Writing Search Engine Optimized Content for your Web Site
At the end of the day, if I could give one piece of advice to people looking for better search engine rankings, it would be: “Write better content, and more of it!” Content is what search engines are all about. The search engines are always going to be trying to filter out the people trying to trick their way into the top spot. But if you honestly have lots of great, proprietary content, then you are what the search engines are looking for!
Writing good content is an art and something that most people are not at all good at. It’s hard enough to write good content for people, but when you include search engines in your audience, it gets much more complex. The problem is that creating perfect content for people won’t be good for search engines, and creating perfect content for the search engines won’t be good for people. So from the beginning, you are going to have to decide where your priorities are because you can’t have your cake and eat it too. Good content (in terms of search engine optimization) should be written much like a journalist would write an article for a newspaper. Put your most important stuff first and stick to the important words. Don’t waste space with words that don’t contain relevant keywords. This makes for a “high keyword density” – something critical to optimized content. (Note: by definition, ‘density’ is the ratio of something to everything else in the mix. If we consider the concept, a page can ONLY be truly optimized for one key word phrase (in terms of absolutes) because if you have more than one phrase that you’re targeting, you reduce your density of that phrase by a factor of two. So remember: one keyword phrase (ie, ‘theme’) per page!
It also makes a difference as to where your keywords are in the content. If they’re only at the top of the page, then the search engine assumes the whole page isn’t about that term. If it finds your keywords at the top and bottom (and in the middle), then it assumes the whole page is about that topic and makes it more relevant. Also, search engines are smart enough these days to read formatting and headers. If you can use your keywords as headers or at least make them bold or italic or put them in bullets or links, it will give you extra ‘points’ towards your relevancy score. Better yet, use the heading tags (<h1>, <h2>, etc.) for maximum effectiveness. It’s common place these days to define custom CSS classes and define them in a linked style sheet. Modern web designers seldom use the heading tags. But I would advise that you use them and redefine them in the CSS file. (If we’re building your site for you, you needn’t worry about that list point—we’ll take care of that for you).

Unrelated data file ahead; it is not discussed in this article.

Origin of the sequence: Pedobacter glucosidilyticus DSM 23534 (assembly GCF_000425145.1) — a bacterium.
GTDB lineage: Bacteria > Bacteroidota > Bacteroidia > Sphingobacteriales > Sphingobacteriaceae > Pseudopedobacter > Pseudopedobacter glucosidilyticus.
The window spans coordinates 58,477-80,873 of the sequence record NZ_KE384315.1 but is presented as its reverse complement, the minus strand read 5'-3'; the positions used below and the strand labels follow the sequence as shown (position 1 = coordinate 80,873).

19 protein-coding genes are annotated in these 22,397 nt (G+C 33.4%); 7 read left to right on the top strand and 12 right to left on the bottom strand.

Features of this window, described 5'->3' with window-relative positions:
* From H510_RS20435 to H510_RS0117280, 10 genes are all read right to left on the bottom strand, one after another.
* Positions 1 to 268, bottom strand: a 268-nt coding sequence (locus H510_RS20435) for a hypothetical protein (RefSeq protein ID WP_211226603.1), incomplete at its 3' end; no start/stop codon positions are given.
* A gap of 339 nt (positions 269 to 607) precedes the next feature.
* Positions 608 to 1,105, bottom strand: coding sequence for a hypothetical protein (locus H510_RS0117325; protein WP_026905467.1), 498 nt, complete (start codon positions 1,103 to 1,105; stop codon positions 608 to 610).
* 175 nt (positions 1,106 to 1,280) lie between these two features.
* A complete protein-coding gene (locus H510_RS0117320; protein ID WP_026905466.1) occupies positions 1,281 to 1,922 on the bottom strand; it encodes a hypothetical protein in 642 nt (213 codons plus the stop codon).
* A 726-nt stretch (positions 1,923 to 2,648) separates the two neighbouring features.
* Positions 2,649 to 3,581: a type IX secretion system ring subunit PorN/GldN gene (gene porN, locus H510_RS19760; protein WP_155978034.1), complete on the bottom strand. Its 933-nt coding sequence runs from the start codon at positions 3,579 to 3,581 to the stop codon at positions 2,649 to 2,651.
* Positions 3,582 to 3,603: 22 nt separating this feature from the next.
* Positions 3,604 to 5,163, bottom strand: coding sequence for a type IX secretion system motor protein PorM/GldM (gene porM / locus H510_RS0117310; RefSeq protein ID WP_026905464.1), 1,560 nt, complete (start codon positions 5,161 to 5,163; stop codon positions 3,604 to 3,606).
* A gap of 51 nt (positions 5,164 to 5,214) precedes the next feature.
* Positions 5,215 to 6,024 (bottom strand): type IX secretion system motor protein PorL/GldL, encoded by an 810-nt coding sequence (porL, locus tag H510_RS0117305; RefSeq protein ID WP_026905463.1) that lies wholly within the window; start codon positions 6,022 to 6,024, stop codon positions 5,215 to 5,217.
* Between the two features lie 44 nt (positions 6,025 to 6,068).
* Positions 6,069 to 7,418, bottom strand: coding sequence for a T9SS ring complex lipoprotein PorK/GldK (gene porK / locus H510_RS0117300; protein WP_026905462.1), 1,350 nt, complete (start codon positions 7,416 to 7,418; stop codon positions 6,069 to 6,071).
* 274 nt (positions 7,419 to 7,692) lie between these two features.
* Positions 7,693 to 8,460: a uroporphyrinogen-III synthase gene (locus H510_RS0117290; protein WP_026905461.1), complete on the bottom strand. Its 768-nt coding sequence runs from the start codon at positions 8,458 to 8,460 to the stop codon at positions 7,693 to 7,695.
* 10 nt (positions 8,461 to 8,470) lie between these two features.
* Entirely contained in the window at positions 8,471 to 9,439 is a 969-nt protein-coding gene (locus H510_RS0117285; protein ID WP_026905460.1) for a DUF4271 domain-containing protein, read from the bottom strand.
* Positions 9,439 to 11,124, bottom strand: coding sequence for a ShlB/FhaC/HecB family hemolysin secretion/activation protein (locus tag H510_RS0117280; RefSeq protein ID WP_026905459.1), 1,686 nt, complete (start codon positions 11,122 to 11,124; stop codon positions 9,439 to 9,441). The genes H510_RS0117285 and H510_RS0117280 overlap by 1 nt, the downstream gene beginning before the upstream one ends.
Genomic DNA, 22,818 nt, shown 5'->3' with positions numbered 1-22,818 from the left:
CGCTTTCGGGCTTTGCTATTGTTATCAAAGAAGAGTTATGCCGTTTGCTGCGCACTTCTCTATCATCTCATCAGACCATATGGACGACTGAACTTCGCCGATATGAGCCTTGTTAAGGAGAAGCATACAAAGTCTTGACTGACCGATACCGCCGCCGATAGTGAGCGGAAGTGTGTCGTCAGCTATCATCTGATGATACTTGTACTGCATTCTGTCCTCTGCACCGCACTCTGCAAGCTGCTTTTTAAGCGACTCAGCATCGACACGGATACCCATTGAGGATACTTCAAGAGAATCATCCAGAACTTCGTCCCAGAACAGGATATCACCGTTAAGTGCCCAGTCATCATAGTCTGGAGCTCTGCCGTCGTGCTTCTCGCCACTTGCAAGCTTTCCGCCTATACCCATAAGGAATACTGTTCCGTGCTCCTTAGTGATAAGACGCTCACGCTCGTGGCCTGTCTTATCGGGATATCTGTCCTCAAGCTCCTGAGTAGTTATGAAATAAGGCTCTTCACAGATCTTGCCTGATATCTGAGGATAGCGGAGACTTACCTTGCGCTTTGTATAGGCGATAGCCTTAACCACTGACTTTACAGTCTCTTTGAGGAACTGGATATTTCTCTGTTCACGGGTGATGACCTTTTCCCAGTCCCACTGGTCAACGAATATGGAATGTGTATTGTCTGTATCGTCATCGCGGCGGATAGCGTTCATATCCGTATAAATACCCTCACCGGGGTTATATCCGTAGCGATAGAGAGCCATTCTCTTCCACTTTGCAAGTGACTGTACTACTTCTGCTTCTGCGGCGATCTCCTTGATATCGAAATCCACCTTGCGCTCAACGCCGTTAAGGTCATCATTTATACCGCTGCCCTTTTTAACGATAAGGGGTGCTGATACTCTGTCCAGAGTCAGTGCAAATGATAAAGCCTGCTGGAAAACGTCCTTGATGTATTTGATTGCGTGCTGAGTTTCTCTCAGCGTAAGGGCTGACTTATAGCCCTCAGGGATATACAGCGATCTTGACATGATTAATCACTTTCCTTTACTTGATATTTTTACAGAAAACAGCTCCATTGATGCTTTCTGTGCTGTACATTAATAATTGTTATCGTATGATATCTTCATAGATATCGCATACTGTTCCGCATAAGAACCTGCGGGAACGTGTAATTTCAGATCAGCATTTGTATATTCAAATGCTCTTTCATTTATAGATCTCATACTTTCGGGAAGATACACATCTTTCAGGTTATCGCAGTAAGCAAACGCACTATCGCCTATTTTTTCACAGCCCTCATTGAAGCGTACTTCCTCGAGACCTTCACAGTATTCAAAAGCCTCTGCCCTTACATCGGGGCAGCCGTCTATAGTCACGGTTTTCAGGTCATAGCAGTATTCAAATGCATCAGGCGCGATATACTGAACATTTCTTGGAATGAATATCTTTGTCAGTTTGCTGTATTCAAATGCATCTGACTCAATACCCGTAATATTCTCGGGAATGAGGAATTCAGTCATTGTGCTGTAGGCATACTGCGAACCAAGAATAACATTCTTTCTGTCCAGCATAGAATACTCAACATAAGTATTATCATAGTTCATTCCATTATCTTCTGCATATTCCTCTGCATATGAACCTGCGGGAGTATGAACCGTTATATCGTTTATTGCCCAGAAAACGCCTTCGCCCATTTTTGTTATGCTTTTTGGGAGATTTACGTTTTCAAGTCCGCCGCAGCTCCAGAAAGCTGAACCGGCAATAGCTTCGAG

Let’s look at some examples:
The keyword phrases is: “migraine headache aspirin”
okay: If you get a lot of really bad headaches, you should try our new aspirin.
good: Cure your migraine headaches with our aspirin.
better: For your migraine headaches, try our migraine headache aspirin.
best: Our New Migraine Headache Aspirin!
Do you get migraine headaches and your aspirin doesn’t work? Try our migraine headache aspirin. It’s aspirin just for migraine headaches.
As you can see from the “best” example, at some point the keyword stuffing gets to be too much (in extreme cases, search engines can recognize that and actually penalize you for it). That’s where you have to decide which is more important: better search engine ranking or better readability by the traffic that you do get. So with this in mind, get in the habit of using your keyword phrase (and variations of it) as often as possible in writing your content. This can be one of the most effective things you to do increase your search engine ranking!
There is more to content than just what I’ve outlined here. This is the very basics of writing optimized content. But we’ve not touched on things like conveying tone, including a call to action, casual vs. formal writing, and competitor SEO siphoning (where you intentionally reference competitors by name for the sake of coming up when someone searches for them). We’ve also not addressed page titles, file names, meta data, alt tags, and some other key SEO things as it pertains to content. And of course, like anything else, there is that realm of ‘black SEO methods’ (those less scrupulous means of getting ranked high by trying to trick the search engines. They can be effective, but if you get caught, be prepared to pay the price. I’ll cover these topics in future blogs. But the reason I did this topic first is because it is by far the most important in the grand scheme of things.
I realize that I’m making your head spin. Writing content is hard enough without all this hanging over your head. But as they say, it is what it is. I don’t make the rules. The good news is that if you’re not a modern day Shakespeare, we can help. Warning: sales pitch ahead!! Taoti offers as much as or as little content assistance as you need—everything from doing everything for you, to simply reviewing your stuff and suggesting tweaks. If you’re a client reading this because we’ve sent you here to understand how you need to write your content—well, now you know. If you’re not a client and are considering working with us, drop us a line for a free, no obligation evaluation of your content. Even if you don’t retain us to work with you, you’ll end up with some free advice.